Tim Hortons is a Canadian cultural icon and the more they mess with its Canadian-ness the more they risk losing our business. And, the sooner they start listening to me the better off they’ll be. If they want to expand their menu with something we Canucks would actually like and can identify with, what about quality butter tarts? But not the ones with heavy pastry that tastes like a hockey puck and the heft of shoe leather. No siree. Nice light, flaky pastry with deep, gooey filling and perhaps a few pecans, walnuts or raisins tossed in.

While I’m on a rant here, I’m not entirely sold on their new brown lids for cups. They’re easier to pop open and the flaps don’t slam back down and wack your nose like the old ones, but it is a little tricky sipping my steeped tea without my bottom lip on the rim of the cup without getting tea up my nose. Is it possible to revisit the design of your new lids? Praise be, I’m not a complainer (??) but do I think those new lids need a tad more tinkering to get it right. And make sure those new lids are designed and clearly marked as recyclable.

Gordie Gilders from Campbellford, Ontario plays a young Wayne Gretsky in a new Tim Hortons commercial titled “The Autograph”.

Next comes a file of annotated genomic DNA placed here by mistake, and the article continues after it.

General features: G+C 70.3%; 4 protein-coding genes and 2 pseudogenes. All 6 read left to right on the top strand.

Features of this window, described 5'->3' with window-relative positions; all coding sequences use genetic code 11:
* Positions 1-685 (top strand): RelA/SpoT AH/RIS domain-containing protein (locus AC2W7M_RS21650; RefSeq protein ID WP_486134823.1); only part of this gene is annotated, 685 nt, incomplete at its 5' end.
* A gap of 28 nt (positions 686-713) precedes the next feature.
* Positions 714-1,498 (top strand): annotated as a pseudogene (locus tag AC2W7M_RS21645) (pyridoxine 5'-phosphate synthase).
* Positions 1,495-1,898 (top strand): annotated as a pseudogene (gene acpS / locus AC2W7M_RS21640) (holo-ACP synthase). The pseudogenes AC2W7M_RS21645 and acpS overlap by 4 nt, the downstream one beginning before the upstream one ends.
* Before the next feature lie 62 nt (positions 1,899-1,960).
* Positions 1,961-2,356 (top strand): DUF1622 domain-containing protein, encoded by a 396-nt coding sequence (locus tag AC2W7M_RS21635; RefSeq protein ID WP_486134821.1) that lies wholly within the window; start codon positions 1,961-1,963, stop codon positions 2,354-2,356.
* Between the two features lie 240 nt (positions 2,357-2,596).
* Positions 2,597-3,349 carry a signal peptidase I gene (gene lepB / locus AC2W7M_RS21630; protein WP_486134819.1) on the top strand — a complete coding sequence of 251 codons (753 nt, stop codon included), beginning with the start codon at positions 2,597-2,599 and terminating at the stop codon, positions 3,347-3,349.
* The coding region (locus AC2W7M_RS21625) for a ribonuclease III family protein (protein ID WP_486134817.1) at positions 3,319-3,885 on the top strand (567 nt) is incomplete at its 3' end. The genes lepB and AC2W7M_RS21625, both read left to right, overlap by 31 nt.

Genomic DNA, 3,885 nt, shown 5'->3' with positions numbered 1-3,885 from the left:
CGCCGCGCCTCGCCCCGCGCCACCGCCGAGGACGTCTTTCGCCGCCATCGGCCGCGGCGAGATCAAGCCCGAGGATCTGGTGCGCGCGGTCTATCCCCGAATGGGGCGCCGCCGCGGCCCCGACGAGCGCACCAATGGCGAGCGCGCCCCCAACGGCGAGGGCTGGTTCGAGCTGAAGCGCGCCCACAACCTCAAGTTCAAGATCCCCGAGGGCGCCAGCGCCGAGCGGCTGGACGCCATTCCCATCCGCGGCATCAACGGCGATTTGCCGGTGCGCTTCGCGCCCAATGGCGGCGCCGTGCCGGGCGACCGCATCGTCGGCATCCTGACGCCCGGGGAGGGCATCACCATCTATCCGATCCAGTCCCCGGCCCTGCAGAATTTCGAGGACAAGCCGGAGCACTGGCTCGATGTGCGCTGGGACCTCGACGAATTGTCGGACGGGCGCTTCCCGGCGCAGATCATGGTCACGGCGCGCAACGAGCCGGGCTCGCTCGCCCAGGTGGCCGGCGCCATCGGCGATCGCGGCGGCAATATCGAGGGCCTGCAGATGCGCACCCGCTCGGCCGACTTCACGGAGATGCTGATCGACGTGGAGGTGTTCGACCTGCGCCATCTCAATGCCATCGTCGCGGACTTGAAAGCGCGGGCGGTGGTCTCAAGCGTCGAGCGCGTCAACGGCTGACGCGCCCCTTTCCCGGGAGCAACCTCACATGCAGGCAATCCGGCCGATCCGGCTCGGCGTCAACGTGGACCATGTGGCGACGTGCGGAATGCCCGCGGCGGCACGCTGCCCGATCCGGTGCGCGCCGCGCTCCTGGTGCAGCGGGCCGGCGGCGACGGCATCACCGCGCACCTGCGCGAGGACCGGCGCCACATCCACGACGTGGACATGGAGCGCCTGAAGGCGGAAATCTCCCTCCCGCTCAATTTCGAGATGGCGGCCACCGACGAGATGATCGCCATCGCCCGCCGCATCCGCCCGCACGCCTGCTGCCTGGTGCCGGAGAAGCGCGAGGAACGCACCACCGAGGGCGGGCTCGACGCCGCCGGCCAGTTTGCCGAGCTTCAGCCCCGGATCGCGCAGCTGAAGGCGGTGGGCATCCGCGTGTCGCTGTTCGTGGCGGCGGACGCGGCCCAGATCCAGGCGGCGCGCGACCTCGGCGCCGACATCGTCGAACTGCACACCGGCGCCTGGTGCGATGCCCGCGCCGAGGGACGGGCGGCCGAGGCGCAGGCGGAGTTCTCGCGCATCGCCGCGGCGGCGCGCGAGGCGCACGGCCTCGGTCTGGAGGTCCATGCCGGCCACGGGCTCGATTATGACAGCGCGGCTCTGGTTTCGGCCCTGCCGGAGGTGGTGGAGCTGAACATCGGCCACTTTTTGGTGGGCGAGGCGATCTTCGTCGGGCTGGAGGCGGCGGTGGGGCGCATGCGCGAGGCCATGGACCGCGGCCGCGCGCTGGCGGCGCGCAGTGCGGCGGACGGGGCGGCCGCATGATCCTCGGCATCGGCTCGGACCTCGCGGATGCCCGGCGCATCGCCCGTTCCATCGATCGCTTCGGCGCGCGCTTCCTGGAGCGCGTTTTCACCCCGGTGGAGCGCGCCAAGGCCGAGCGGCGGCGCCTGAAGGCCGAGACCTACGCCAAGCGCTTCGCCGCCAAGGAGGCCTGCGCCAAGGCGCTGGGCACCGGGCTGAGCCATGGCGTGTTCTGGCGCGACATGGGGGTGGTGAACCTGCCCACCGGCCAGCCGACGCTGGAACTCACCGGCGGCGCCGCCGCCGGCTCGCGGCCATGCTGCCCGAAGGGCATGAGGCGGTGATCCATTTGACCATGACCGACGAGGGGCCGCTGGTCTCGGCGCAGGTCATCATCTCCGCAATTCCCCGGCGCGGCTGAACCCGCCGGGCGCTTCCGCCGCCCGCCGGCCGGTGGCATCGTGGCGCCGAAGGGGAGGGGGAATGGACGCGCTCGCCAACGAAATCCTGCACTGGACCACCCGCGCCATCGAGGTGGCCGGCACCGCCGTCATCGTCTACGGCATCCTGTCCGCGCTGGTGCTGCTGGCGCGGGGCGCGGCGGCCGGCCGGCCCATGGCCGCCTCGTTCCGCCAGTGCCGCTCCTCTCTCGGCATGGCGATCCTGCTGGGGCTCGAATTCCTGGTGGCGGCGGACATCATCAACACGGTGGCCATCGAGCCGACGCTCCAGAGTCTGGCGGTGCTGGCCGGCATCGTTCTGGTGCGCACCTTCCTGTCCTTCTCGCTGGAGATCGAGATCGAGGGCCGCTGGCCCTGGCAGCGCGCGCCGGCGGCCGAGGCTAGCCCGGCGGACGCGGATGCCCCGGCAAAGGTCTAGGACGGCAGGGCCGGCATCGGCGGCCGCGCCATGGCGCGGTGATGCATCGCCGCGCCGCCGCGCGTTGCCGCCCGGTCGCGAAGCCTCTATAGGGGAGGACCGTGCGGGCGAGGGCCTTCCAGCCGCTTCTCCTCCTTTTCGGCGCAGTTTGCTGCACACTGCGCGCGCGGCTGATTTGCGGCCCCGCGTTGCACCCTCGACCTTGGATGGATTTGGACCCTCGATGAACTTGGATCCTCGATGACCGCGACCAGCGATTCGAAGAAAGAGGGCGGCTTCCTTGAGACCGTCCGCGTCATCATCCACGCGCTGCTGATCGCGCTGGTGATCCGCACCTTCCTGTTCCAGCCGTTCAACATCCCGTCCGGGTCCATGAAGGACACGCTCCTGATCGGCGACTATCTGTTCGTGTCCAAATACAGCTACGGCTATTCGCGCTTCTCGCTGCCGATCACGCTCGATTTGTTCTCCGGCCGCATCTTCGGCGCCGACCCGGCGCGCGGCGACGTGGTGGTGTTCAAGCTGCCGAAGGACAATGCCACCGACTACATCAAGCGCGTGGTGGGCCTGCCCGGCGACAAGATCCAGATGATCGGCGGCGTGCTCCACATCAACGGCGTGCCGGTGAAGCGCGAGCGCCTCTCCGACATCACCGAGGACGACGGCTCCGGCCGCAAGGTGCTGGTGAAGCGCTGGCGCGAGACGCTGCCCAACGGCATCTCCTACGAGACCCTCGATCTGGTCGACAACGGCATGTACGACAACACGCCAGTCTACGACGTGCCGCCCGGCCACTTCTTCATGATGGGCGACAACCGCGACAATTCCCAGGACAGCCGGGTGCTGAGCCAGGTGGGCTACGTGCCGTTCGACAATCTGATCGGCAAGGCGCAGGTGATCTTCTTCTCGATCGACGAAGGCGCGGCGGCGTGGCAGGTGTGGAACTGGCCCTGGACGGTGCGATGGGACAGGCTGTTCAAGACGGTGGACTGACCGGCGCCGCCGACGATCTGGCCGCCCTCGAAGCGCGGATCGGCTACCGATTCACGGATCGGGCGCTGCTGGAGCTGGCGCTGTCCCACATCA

As evidence that the big pooh-bahs at Tim Horton’s follow my blog, not only did they discontinue burgers, they’ve launched a new commercial featuring a little boy from my home town, Campbellford, Ontario (pop. 3500). Eight-year-old Gordie Gilders was selected from among hundreds of hopefuls to play a young Wayne Gretsky when he and his dad Walter visited Tim Horton’s in Brantford to get a personal autograph from the real Horton, Tim himself. I really like this new, warm and fuzzy, uniquely Canadian commercial and hope to see more of the good old-style image Timmie was built on.

Has Tim Hortons fired their American marketing people? Is it possible they now rely solely on my BOOMERBROADCAST blog postings to develop future business policy? And, since they’re probably reading this, perhaps they could also eliminate the waxy coating from their cups that excludes them from the recycling bin? The entire country and our environment would be eternally grateful. Keep innovating, but direct your efforts at worthy goals.